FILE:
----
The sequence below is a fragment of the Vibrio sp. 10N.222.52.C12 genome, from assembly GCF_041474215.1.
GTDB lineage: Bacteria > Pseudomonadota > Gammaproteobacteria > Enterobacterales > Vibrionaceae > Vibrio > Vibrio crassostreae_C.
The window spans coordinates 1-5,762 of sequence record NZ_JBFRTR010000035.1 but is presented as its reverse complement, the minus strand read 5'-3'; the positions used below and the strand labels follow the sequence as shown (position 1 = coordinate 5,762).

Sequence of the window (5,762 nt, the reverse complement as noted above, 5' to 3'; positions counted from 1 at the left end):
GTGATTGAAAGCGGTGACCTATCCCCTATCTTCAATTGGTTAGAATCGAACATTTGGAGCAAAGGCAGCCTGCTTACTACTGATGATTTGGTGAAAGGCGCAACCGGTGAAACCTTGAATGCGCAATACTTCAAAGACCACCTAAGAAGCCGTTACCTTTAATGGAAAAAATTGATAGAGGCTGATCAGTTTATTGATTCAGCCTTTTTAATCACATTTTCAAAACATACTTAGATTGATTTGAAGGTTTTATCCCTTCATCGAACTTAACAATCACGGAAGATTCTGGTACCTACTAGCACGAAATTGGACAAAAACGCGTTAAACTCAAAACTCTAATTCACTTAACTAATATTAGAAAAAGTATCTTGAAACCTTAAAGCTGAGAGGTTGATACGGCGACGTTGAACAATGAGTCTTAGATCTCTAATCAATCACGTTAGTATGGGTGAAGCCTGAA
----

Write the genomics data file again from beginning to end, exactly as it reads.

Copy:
The sequence below is a fragment of the Vibrio sp. 10N.222.52.C12 genome, from assembly GCF_041474215.1.
GTDB lineage: Bacteria > Pseudomonadota > Gammaproteobacteria > Enterobacterales > Vibrionaceae > Vibrio > Vibrio crassostreae_C.
The window spans coordinates 1-5,762 of sequence record NZ_JBFRTR010000035.1 but is presented as its reverse complement, the minus strand read 5'-3'; the positions used below and the strand labels follow the sequence as shown (position 1 = coordinate 5,762).

Sequence of the window (5,762 nt, the reverse complement as noted above, 5' to 3'; positions counted from 1 at the left end):
GTGATTGAAAGCGGTGACCTATCCCCTATCTTCAATTGGTTAGAATCGAACATTTGGAGCAAAGGCAGCCTGCTTACTACTGATGATTTGGTGAAAGGCGCAACCGGTGAAACCTTGAATGCGCAATACTTCAAAGACCACCTAAGAAGCCGTTACCTTTAATGGAAAAAATTGATAGAGGCTGATCAGTTTATTGATTCAGCCTTTTTAATCACATTTTCAAAACATACTTAGATTGATTTGAAGGTTTTATCCCTTCATCGAACTTAACAATCACGGAAGATTCTGGTACCTACTAGCACGAAATTGGACAAAAACGCGTTAAACTCAAAACTCTAATTCACTTAACTAATATTAGAAAAAGTATCTTGAAACCTTAAAGCTGAGAGGTTGATACGGCGACGTTGAACAATGAGTCTTAGATCTCTAATCAATCACGTTAGTATGGGTGAAGCCTGAA